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Tsunami Victims and Damages Can Be Avoided, Says Italian Scientist to EIR

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(EIRNS) - Prof. Pier Francesco Biagi, Italy’s leading researcher on earthquake precursors, welcomed Lyndon LaRouche’s proposal to restart the U.S. National Earthquake Hazards Reduction Program, and to include NASA into it. In a discussion with EIR today, he said that the original flaw must be corrected, of establishing a deadline for results. You cannot, say, as it was done for the USNEHRP, that "in ten years we will analyze results and, on the basis of that, we will decide whether the funding should continue." It must be an open-ended program: It can be that in ten years, not enough results are collected, because there is a low activity; and it can be that enough results are achieved in three years, because of high activity.

Professor Biagi stressed throughout the discussion that it is possible to detect the outbreak of earthquakes in advance, with an up to ten days’ lead time—contrary to the clique within the U.S. Geological Survey, who say the opposite.

If he were the head of NASA, and could decide on programs to finance for earthquake precursors, Biagi said, he would immediately start a "very selective program of nano-satellites." The first nano-satellite would cost 1 million euros, and each successive one 600 000 euros. This is in reality peanuts, but there is no government financing for that. The Italians tried a couple of years ago to promote a European program, but they failed.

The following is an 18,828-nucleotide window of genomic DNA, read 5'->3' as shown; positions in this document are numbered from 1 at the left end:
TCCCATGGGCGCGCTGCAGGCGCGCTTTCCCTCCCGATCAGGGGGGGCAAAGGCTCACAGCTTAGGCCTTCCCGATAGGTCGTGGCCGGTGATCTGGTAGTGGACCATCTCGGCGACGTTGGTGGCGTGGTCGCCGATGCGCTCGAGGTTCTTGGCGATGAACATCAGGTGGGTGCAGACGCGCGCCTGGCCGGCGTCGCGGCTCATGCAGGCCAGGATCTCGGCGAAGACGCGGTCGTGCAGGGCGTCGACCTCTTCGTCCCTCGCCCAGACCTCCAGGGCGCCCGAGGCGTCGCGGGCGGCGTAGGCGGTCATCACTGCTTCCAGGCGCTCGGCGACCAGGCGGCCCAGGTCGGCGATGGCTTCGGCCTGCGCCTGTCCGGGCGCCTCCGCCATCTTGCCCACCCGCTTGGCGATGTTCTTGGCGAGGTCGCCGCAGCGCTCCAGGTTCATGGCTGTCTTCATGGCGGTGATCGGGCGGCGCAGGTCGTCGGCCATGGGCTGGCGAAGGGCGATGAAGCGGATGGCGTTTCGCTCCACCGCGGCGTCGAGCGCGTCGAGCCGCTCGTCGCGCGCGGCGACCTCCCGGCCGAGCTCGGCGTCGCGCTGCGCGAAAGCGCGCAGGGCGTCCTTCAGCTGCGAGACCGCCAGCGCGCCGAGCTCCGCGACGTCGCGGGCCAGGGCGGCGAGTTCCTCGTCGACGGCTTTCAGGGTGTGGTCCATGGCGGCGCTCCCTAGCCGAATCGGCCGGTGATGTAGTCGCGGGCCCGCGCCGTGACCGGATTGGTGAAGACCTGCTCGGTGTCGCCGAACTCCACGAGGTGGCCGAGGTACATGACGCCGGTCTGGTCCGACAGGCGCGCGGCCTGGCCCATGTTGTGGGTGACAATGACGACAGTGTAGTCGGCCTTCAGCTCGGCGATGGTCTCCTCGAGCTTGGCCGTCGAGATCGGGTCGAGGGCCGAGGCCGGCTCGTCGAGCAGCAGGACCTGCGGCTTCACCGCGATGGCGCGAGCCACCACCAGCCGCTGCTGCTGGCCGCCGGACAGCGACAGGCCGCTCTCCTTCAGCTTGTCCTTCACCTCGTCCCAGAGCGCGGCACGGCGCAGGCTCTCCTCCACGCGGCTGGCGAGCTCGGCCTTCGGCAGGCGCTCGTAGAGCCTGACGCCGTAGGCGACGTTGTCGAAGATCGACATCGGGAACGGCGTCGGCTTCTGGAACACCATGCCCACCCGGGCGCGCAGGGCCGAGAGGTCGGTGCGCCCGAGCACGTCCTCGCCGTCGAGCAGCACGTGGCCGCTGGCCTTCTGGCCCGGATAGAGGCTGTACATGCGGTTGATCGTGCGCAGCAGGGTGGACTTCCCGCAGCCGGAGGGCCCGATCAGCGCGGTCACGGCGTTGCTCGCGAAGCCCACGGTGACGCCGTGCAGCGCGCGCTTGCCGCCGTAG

Governments prefer to finance other programs, such as "the coupling of polar bears," he said, wryly.

There is only one nation that sent a satellite in orbit specifically for earthquake research, and that was France, with its Demeter satellite. Its data were "very interesting," Biagi pointed out.

We are definitely in a phase of high-level earthquake activity, Biagi said. It is evident that seismic cicles coincide with the sun’s activity.

Precursor research is currently done in very few countries, and these are, in order of the programs’ importance: Japan, Italy, Greece, and Russia. Those scientific groups meet regularly and coordinate their activity. Biagi works closely with Hayakawa and Molchanov, among others. The problem is that none of those programs are government-financed, and scientists must organize private financing, sometimes in quite ingenious ways.

The Italians are collecting and evaluating data detected by a network of transmitters throughout the world, which are otherwise used for other purposes. They collect data on electromagnetic activity in advance of earthquakes. They are able to forecast with ten days in advance, with a probability higher than 80%, that a major earthquake will hit a certain region. Of course, the locality cannot be indicated with absolute precision, but in about a 100 km radius.